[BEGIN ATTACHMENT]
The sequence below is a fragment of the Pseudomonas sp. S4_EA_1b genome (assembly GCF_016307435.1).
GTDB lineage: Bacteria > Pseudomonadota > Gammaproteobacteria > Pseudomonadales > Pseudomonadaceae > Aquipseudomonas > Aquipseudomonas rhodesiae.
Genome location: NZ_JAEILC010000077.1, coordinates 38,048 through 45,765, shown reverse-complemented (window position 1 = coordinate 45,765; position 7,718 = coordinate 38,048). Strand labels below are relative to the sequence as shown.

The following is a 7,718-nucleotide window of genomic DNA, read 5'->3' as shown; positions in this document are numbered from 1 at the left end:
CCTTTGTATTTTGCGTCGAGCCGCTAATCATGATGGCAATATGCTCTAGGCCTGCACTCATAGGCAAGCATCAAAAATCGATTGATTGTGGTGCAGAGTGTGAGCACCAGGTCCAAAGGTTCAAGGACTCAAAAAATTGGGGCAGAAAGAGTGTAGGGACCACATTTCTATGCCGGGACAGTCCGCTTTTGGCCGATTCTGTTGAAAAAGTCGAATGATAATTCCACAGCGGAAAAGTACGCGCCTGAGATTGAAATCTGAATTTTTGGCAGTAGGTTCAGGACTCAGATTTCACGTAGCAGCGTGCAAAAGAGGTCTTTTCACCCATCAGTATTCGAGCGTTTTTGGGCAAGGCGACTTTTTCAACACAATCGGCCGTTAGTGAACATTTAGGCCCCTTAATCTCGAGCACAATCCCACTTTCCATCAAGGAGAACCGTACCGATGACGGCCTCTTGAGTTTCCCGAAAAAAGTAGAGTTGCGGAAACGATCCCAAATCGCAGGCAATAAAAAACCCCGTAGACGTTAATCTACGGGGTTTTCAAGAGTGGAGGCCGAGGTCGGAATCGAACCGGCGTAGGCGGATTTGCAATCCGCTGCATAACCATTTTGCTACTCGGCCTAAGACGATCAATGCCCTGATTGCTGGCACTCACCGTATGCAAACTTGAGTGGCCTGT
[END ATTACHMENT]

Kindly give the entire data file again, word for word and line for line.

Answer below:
The sequence below is a fragment of the Pseudomonas sp. S4_EA_1b genome (assembly GCF_016307435.1).
GTDB lineage: Bacteria > Pseudomonadota > Gammaproteobacteria > Pseudomonadales > Pseudomonadaceae > Aquipseudomonas > Aquipseudomonas rhodesiae.
Genome location: NZ_JAEILC010000077.1, coordinates 38,048 through 45,765, shown reverse-complemented (window position 1 = coordinate 45,765; position 7,718 = coordinate 38,048). Strand labels below are relative to the sequence as shown.

The following is a 7,718-nucleotide window of genomic DNA, read 5'->3' as shown; positions in this document are numbered from 1 at the left end:
CCTTTGTATTTTGCGTCGAGCCGCTAATCATGATGGCAATATGCTCTAGGCCTGCACTCATAGGCAAGCATCAAAAATCGATTGATTGTGGTGCAGAGTGTGAGCACCAGGTCCAAAGGTTCAAGGACTCAAAAAATTGGGGCAGAAAGAGTGTAGGGACCACATTTCTATGCCGGGACAGTCCGCTTTTGGCCGATTCTGTTGAAAAAGTCGAATGATAATTCCACAGCGGAAAAGTACGCGCCTGAGATTGAAATCTGAATTTTTGGCAGTAGGTTCAGGACTCAGATTTCACGTAGCAGCGTGCAAAAGAGGTCTTTTCACCCATCAGTATTCGAGCGTTTTTGGGCAAGGCGACTTTTTCAACACAATCGGCCGTTAGTGAACATTTAGGCCCCTTAATCTCGAGCACAATCCCACTTTCCATCAAGGAGAACCGTACCGATGACGGCCTCTTGAGTTTCCCGAAAAAAGTAGAGTTGCGGAAACGATCCCAAATCGCAGGCAATAAAAAACCCCGTAGACGTTAATCTACGGGGTTTTCAAGAGTGGAGGCCGAGGTCGGAATCGAACCGGCGTAGGCGGATTTGCAATCCGCTGCATAACCATTTTGCTACTCGGCCTAAGACGATCAATGCCCTGATTGCTGGCACTCACCGTATGCAAACTTGAGTGGCCTGT